Sri Lanka Army’s chief has said some of the suicide bombers who carried out the country’s worst terror attack on Easter Sunday last month had visited Kashmir and Kerala for “some sorts of training” or to “make some more links” with other foreign outfits.
It is the first time a top security official has confirmed the militants’ visit to India, which had shared intelligence inputs with Sri Lanka ahead of the attacks.
Nine suicide bombers, including a woman, carried out a series of blasts that tore through three churches and three luxury hotels on April 21, killing 253 people and injuring over 500.
In an interview to the BBC on Thursday, Lieutenant General Mahesh Senanayake disclosed some details on the movement of the suspects in the region, and also international links. “They have gone to India, they’ve gone to Kashmir, Bangalore (Bengaluru); they’ve travelled to Kerala State. Those are the information available with us,” he said.
Asked what activities the attackers undertook in Kashmir and Kerala, the Army chief said: “Not exactly, but definitely in some sorts of training or to make some more links towards the other organisations outside the country.”
The terror outfit Islamic State claimed responsibility for the attacks, but the government blamed the local extremist group National Thowheeth Jamaath (NTJ). Colombo has since banned the NTJ and arrested over 100 people for the blasts.
On the possible involvement of a foreign group, the Army chief said that by looking at the pattern of the operation and the places where the suspects had visited, there had to be some outside involvement of some leadership.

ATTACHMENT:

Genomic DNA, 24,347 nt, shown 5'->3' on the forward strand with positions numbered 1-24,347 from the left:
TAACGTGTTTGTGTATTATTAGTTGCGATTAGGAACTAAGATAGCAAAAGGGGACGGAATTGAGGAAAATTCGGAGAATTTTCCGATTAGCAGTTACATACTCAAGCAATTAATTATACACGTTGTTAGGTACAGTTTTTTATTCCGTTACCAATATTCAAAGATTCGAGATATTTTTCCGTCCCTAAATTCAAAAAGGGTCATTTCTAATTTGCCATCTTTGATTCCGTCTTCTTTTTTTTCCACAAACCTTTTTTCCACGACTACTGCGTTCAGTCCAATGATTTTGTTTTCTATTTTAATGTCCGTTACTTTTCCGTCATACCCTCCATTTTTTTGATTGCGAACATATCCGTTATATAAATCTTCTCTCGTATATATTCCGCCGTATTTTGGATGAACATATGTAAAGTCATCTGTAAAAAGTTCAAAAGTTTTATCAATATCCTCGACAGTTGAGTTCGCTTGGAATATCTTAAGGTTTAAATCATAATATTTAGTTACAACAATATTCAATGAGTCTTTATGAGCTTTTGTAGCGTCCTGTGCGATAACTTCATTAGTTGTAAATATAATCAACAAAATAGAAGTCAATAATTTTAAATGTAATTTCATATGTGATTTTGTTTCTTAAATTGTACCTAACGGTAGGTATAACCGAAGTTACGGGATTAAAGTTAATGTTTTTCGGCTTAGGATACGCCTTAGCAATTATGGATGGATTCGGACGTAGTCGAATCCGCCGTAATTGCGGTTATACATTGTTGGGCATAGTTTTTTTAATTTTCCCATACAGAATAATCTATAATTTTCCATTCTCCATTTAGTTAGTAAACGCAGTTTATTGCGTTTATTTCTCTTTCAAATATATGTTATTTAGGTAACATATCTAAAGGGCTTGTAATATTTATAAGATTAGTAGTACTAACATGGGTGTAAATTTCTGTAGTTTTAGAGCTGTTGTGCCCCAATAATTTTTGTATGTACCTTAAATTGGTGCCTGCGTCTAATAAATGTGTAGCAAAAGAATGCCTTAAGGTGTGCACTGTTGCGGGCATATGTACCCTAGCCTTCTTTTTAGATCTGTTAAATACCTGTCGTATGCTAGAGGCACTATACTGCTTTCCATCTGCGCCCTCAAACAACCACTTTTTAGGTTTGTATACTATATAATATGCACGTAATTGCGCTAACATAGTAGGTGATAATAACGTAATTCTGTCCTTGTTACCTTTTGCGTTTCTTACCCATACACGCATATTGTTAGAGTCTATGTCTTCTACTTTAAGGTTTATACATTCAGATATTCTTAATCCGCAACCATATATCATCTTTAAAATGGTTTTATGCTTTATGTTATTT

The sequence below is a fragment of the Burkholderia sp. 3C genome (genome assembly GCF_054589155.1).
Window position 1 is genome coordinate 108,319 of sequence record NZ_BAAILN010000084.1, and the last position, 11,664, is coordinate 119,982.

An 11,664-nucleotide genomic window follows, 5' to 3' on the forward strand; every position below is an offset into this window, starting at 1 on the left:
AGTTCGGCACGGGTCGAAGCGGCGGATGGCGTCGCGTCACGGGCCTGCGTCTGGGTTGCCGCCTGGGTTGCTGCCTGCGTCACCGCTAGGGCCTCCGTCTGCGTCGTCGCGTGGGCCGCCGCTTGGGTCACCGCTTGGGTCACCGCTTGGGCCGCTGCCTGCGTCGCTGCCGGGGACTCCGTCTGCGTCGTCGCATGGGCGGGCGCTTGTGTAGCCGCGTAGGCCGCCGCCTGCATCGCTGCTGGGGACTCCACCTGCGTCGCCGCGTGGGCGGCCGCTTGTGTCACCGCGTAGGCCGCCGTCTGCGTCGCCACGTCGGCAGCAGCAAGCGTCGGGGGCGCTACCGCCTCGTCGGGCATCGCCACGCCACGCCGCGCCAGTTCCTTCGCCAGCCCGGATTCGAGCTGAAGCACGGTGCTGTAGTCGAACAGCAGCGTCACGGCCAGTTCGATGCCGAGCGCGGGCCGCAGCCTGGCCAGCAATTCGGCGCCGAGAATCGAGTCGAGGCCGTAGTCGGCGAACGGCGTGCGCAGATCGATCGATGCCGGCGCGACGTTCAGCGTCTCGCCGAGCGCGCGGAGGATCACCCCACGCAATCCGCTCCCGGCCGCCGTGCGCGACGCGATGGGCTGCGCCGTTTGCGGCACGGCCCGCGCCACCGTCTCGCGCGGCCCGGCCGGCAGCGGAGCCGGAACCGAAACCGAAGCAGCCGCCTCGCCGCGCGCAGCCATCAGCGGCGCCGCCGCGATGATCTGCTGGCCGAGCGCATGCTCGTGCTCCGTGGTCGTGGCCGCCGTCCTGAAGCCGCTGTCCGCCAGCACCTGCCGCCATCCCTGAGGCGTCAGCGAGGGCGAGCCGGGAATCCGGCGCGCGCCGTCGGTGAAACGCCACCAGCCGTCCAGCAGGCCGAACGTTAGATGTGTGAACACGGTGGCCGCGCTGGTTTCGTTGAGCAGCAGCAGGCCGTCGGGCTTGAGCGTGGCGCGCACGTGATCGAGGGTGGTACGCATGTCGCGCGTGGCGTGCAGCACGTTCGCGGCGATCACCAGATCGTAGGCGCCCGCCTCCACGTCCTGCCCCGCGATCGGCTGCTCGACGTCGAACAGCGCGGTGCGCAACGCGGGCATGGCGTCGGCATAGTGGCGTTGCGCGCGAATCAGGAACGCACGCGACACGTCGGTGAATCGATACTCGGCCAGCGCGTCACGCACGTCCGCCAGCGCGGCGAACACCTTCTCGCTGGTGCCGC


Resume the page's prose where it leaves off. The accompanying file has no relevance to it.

Asked why the threats were not taken more seriously after information was received from India, he said: “We had some information and intelligence-sharing; situations and military intelligence on a different direction and the others were different and there was a gap that everybody could see today.”
He said as the Chief of the Army, he believed that everybody who is responsible for intelligence-gathering and the national security is to be blamed, including the political hierarchy.
Asked why Sri Lanka was targeted, Lt. Gen. Senanayake said: “Too much of freedom, too much of peace for the last 10 years. People forget what happened for 30 years. People are enjoying peace and they neglected security”. He was referring to the three-decade civil war with the Liberation Tigers of Tamil Eelam.
“We are deployed on the ground to give confidence to the public and ensure there is no violence or escalation of communal riots in this country. Have trust on the armed forces and the police who will bring normalcy as soon as possible,” the Army Chief added.